This is a detailed account of my Tommy John surgery. I'm not a professional pitcher...just a baseball guy who has pitched ever since I could grab a baseball.
Read a first hand account of the surgery, rehab, frustrations, and successes as I make my journey back to baseball and ultimately back to the pitcher's mound.
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Wednesday, April 25, 2012
One Month Later.....
Among many other things going on today, I had a follow up with Dr. Trumble to see exactly how this little project is going.
It was nice to be able to make it into the gym before-hand just to get a little activity into my body before I showed the professionals just how well I thought this was going.
I thought the first thing they would look at would be the scar to make sure it was healing okay, but it was actually all based on mobility, strength, flexibility and other things. The first thing they did was take a look at the actual bone to make sure that nothing was thin or strange around the tunnel (remember, the figure 8). They did that through a machine I've referenced before called the fluoroscan. This time, I managed to get a picture of this thing.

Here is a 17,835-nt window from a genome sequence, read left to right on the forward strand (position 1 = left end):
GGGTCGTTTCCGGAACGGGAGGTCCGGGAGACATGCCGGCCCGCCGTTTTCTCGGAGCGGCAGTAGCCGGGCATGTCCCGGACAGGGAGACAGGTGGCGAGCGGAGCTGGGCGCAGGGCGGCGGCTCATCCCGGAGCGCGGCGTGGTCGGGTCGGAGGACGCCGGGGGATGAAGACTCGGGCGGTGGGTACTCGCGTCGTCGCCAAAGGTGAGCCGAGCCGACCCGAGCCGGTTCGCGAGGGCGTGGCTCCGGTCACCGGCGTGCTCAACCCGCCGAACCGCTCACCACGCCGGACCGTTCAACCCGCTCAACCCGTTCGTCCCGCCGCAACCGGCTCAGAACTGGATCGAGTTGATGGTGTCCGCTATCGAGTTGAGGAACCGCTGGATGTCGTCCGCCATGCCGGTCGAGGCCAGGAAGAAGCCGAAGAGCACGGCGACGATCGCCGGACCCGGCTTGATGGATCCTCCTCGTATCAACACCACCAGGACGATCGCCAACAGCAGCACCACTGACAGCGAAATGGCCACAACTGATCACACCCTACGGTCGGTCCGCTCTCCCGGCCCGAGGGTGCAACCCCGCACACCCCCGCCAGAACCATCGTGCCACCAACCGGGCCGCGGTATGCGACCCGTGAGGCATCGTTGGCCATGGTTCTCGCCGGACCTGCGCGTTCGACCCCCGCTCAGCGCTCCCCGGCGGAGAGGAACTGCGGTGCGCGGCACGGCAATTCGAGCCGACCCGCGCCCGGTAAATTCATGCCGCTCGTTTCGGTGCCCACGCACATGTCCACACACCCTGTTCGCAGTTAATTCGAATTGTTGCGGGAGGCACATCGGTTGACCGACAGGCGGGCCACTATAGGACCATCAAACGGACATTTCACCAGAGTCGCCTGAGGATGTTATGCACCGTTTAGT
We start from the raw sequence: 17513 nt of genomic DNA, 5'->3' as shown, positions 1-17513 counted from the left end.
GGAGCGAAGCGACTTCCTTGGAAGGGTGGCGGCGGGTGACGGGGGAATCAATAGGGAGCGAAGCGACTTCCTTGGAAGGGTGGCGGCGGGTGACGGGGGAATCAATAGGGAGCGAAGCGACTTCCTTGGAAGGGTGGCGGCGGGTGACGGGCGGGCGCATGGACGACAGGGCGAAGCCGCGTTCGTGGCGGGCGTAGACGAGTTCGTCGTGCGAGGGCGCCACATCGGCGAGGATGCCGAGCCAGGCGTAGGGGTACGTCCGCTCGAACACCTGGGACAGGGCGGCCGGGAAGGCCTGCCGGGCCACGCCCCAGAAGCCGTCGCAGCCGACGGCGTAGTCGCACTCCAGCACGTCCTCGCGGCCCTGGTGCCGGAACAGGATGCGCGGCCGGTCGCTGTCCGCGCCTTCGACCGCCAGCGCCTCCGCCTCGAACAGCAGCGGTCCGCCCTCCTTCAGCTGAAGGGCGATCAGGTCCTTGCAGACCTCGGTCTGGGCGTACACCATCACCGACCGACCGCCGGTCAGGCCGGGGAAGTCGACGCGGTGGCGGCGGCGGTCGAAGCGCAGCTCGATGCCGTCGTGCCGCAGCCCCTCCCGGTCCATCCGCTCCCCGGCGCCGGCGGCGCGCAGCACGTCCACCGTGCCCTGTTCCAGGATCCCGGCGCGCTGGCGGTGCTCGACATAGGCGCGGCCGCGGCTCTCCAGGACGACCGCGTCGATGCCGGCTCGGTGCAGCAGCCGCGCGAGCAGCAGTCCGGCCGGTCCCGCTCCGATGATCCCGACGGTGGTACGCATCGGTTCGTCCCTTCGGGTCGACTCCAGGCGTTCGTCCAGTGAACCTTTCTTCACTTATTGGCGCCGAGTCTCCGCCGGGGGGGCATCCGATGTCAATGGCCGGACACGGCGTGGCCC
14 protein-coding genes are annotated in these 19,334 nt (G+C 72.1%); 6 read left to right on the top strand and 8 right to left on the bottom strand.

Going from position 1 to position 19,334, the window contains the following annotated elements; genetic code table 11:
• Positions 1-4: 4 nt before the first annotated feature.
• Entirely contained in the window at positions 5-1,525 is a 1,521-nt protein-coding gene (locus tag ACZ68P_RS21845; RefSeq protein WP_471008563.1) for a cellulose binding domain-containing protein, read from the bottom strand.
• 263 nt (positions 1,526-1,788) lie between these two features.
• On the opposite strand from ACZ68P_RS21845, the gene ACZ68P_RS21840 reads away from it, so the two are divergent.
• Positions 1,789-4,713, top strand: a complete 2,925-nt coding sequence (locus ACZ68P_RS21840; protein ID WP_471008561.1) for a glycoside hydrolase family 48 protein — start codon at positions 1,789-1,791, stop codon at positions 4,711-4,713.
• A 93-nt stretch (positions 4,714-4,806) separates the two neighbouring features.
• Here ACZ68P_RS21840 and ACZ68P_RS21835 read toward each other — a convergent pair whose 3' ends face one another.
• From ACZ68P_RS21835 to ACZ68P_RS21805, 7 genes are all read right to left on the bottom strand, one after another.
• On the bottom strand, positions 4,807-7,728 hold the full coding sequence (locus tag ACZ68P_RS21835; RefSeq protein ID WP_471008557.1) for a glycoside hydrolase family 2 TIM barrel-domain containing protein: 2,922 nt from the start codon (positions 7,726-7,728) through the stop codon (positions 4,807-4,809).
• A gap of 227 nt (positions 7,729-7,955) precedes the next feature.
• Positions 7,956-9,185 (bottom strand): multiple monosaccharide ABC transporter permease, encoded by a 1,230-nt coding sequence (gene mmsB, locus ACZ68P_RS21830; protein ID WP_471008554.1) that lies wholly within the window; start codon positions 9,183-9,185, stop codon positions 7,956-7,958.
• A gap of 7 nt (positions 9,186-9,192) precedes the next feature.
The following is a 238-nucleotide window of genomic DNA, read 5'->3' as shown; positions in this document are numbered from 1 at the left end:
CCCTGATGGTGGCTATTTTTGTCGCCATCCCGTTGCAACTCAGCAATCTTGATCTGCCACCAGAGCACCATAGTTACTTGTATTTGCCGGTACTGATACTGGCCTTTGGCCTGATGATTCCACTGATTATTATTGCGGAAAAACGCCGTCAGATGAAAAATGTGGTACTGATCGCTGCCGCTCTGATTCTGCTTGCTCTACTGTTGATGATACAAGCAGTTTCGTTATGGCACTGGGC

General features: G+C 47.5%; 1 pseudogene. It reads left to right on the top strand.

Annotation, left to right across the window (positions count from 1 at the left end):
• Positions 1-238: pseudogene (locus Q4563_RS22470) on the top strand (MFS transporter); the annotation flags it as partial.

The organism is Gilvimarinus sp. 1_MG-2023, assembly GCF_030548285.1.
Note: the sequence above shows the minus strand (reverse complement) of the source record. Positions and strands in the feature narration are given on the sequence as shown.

They did a minor stress test to make sure that the little gap that was there before no longer existed. Remember when that ligament was torn, every time I moved my arm side to side, there would be a variable gap that occurred in the joint. So, under the fluoroscan they moved my elbow back and forth a bit to make sure there were no gaps in there. Of course there weren't which was awesome. That means that the surgery really was successful in completing its most basic job. See below...
See the little tunnel up there on the right? That's where the figure 8 is to hold this sucker in place. You can also see how tight the joint is now too. That gap used to be up to twice that big...occasionally more.
They followed that up with some very basic stuff in my forearm to make sure everything was interacting properly between the elbow and the hand. They followed that up with a lot of strength tests to see how my muscles were holding up. I had to spread my fingers against resistance, move my wrist up and down with resistance, and then various grip tests.
They were more than pleased with the results. I go back in six weeks to re-assess. Any time your surgeon grins ear to ear and doesn't talk in a condescending tone, you're probably ok.
Unfortunately, I am stuck in this brace for another two weeks. Oh well. There are worse things than that. It is awfully frustrating though. I mean, it's impossible to wear long sleeve shirts and sweatshirts with this dopey thing on. Plus, the Iron Man jokes will only get worse when the Avengers movie shows up.
Back to PT in the morning where I get to learn some resistance band training!
Oh, one last picture. Remember when I said this guy wrote the book on these surgeries? Here's proof!